Astronomy Picture of the Day

Discover the cosmos! Each day a different image or photograph of our fascinating universe is featured, along with a brief explanation written by a professional astronomer.

2009 November 16
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M83's Center from Refurbished Hubble
Credit: NASA, ESA, and the Hubble Heritage Team (STScI/AURA); Acknowledgement: R. O'Connell (U. Virginia)

Explanation: What's happening at the center of spiral galaxy M83? Just about everything, from the looks of it. M83 is one of the closest spiral galaxies to our own Milky Way Galaxy and from a distance of 15 million light-years, appears to be relatively normal. Zooming in on M83's nucleus with the latest telescopes, however, shows the center to be an energetic and busy place. Visible in the above image -- from the newly installed Wide Field Camera 3 pointing through the recently refurbished Hubble Space Telescope -- are bright newly formed stars and giant lanes of dark dust. An image with similar perspective from the Chandra X-ray Observatory shows the region is also rich in very hot gas and small bright sources. The remnants of about 60 supernova blasts can be found in the above image.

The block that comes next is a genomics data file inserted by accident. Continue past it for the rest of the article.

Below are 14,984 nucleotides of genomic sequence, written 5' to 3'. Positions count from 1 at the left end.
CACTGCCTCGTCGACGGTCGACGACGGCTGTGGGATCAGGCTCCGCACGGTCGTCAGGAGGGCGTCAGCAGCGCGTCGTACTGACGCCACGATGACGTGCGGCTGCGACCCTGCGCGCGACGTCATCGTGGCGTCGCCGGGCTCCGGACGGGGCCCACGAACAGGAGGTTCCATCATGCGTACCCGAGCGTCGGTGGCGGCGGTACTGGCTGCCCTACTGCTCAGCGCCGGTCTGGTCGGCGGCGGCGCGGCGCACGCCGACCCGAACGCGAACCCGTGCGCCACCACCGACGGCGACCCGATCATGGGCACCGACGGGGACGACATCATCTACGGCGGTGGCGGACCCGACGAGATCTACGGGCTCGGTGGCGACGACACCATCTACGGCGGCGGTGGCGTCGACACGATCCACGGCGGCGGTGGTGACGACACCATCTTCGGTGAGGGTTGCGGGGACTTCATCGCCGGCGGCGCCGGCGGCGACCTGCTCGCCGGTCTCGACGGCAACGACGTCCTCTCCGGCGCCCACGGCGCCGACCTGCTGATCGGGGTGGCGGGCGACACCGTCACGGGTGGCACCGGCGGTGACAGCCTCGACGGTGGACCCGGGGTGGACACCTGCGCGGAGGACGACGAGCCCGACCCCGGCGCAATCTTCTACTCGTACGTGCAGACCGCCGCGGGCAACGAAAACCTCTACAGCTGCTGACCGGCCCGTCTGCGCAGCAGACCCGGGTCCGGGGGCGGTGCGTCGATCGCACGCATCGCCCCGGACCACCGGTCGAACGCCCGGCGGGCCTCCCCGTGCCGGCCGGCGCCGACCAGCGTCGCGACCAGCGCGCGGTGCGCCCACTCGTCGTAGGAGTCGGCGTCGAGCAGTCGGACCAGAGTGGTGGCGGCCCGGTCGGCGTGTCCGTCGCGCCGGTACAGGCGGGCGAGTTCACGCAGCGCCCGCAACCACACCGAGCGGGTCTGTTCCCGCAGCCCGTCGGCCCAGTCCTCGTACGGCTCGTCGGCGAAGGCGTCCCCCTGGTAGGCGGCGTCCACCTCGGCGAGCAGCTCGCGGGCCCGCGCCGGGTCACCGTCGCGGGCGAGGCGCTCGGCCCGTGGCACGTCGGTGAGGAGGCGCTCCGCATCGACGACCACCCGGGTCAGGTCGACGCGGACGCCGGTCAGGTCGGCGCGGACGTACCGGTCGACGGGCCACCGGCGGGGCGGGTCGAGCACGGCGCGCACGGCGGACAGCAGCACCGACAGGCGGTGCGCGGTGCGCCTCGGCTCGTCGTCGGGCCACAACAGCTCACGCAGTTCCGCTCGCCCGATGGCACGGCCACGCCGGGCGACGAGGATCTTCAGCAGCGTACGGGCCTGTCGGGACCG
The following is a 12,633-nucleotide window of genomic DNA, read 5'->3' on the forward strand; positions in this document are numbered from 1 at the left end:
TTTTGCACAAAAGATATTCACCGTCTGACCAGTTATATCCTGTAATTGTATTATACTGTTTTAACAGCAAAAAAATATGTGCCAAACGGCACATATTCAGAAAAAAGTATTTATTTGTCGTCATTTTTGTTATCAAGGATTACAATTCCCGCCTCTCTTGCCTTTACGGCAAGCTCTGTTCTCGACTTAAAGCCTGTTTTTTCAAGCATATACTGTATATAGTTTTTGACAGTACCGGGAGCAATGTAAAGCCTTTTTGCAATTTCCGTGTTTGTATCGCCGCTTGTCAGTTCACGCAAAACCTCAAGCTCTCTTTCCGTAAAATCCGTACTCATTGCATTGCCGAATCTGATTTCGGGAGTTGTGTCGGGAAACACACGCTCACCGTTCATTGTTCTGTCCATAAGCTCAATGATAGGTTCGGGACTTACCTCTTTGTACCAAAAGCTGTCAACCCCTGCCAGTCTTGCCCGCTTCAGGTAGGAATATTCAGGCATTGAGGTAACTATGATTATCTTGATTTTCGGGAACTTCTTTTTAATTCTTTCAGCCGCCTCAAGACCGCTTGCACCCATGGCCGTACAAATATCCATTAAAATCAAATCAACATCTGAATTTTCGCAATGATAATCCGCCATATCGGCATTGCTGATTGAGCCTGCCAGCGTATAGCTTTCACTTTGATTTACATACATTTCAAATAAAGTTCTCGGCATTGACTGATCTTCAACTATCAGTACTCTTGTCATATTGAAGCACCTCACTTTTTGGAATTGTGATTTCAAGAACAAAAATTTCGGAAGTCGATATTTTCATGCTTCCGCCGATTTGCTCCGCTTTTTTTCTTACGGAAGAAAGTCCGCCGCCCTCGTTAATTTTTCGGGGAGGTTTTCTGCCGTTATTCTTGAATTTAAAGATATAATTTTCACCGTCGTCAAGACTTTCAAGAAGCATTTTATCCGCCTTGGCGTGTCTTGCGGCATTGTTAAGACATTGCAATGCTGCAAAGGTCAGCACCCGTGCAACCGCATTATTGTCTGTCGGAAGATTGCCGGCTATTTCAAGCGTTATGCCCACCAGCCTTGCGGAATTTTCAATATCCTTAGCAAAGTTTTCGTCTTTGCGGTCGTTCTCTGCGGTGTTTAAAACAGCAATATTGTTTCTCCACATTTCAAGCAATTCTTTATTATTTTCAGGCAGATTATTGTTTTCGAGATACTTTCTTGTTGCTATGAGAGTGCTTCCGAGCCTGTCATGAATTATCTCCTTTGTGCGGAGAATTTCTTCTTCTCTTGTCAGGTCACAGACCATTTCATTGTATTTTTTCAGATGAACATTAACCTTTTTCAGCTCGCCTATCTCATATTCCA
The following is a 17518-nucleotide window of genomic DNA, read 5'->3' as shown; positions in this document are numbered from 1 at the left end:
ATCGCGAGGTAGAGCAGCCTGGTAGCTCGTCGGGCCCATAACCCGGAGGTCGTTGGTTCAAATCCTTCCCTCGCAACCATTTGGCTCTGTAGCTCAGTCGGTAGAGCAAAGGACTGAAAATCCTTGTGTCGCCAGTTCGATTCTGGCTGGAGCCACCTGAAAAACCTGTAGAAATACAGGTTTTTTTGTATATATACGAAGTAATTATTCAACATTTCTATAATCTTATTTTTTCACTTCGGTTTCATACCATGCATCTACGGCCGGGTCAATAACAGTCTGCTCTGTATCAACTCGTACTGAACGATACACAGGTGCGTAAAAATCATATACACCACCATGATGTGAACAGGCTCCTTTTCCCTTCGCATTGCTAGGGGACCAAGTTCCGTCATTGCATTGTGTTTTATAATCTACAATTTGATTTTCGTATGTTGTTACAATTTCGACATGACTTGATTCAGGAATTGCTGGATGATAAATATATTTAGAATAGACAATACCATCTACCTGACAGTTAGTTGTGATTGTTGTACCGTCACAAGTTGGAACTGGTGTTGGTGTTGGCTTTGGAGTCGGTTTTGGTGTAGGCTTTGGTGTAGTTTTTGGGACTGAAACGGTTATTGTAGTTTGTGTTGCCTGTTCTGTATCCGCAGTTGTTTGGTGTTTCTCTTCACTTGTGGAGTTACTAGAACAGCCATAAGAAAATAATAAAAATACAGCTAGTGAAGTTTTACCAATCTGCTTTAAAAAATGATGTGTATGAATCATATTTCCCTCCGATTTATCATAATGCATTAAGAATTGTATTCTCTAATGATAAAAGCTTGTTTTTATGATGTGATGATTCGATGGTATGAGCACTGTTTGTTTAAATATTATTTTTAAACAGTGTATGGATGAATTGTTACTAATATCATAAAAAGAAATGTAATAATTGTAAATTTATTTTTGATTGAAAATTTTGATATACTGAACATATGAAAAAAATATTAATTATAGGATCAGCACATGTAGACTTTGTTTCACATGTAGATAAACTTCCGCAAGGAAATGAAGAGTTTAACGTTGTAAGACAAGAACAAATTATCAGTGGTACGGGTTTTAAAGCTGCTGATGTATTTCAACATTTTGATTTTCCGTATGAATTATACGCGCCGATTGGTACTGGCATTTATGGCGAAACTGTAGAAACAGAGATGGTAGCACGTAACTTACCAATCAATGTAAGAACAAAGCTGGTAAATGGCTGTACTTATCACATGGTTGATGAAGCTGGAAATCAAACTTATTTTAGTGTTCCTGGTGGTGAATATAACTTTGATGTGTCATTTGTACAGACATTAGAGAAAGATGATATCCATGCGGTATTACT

Tomorrow's picture: nova dawn

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